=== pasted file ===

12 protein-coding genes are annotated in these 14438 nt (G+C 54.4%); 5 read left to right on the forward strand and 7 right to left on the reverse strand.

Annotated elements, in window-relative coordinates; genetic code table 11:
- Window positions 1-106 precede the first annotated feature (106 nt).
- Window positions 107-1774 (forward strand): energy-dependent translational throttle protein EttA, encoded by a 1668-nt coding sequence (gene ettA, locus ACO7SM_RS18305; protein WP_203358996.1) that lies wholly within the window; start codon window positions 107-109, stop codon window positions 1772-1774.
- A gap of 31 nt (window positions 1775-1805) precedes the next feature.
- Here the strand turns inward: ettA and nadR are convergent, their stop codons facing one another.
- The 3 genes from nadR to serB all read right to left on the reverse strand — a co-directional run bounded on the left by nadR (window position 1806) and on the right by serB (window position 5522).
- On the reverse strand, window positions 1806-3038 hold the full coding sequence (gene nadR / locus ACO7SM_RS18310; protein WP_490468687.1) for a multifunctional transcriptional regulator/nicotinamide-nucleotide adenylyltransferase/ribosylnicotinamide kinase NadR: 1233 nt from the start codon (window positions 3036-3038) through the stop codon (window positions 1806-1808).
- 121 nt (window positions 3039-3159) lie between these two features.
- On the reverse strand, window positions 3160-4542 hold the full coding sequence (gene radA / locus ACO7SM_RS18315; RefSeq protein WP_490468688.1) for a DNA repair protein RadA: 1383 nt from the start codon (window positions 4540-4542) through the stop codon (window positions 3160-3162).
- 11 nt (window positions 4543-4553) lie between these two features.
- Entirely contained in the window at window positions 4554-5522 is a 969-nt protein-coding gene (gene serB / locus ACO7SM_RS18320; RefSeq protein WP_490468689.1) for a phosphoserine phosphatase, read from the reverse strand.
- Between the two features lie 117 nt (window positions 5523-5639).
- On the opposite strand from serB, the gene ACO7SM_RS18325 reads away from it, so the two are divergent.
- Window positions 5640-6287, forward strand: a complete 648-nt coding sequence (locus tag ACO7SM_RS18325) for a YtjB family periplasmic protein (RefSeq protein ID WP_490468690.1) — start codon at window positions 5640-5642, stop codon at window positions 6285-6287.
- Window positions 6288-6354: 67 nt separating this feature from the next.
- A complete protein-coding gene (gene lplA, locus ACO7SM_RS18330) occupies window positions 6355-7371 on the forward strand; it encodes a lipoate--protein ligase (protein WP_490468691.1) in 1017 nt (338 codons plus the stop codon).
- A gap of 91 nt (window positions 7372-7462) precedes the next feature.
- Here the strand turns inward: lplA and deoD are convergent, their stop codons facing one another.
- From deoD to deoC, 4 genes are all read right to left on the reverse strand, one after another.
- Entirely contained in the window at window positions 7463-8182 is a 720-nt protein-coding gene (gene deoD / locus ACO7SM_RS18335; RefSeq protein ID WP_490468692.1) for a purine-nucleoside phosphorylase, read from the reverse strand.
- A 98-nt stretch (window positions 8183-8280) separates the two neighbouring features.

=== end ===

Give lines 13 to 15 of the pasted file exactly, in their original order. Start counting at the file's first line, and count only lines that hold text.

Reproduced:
- Between the two features lie 117 nt (window positions 5523-5639).
- On the opposite strand from serB, the gene ACO7SM_RS18325 reads away from it, so the two are divergent.
- Window positions 5640-6287, forward strand: a complete 648-nt coding sequence (locus tag ACO7SM_RS18325) for a YtjB family periplasmic protein (RefSeq protein ID WP_490468690.1) — start codon at window positions 5640-5642, stop codon at window positions 6285-6287.